Moderne architectuur in de schaduw van het modernisme
E. van Houten, chief building inspector with the Municipal Housing Inspectorate during the twenties and thirties of the last century became famous in Amsterdam by the so-called Van Houten premises. At that time a lot of buildings were demolished that did not comply with the requirements of the Housing Act of 1901. These were nearly always simple middle-class dwellings from the seventeenth and eighteenth century that had been divided into a number of smaller units at the end of the nineteenth century. Bad maintenance and very intensive occupancy dealt the death blow to such old buildings. The demolition of this heritage was regretted by many. Thus the practice arose to replace historical sandstone tops on new construction, so that at least some of the original townscape was saved. Van Houten played an essential role in this.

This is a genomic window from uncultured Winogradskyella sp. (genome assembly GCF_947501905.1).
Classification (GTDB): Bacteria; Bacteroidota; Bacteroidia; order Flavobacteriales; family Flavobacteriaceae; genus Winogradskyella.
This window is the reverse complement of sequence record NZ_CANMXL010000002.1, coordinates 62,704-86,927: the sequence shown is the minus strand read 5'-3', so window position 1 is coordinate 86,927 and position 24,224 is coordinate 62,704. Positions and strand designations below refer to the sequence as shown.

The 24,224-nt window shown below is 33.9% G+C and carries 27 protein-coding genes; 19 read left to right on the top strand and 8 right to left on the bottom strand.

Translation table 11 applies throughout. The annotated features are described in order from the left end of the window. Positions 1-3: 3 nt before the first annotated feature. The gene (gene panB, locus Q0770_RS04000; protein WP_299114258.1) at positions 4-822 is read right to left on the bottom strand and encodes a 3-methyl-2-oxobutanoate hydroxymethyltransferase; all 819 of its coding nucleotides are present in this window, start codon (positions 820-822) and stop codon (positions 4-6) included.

This practice was also criticized. Prominent modern architects considered the new construction with historical tops a fundamentally incorrect solution. In the meantime, in the year 2008, our approach to historicizing new construction is more subtle. In a lot of new residential districts buildings of a traditional character are being erected. This sheds another light on the architectural history of the twentieth century. In retrospect the Van Houten premises may have been less foolish than modernist architects thought. They fitted in well with the image of the historical Amsterdam city centre, and this image is now appreciated everywhere. The question arises whether the modernists were actually right. For decades architectural historians let themselves be guided without question by professional literature that in a theoretical respect completely followed a modernist pattern. It would be interesting to go through the points of the history of architecture in the Netherlands during the twentieth century once again.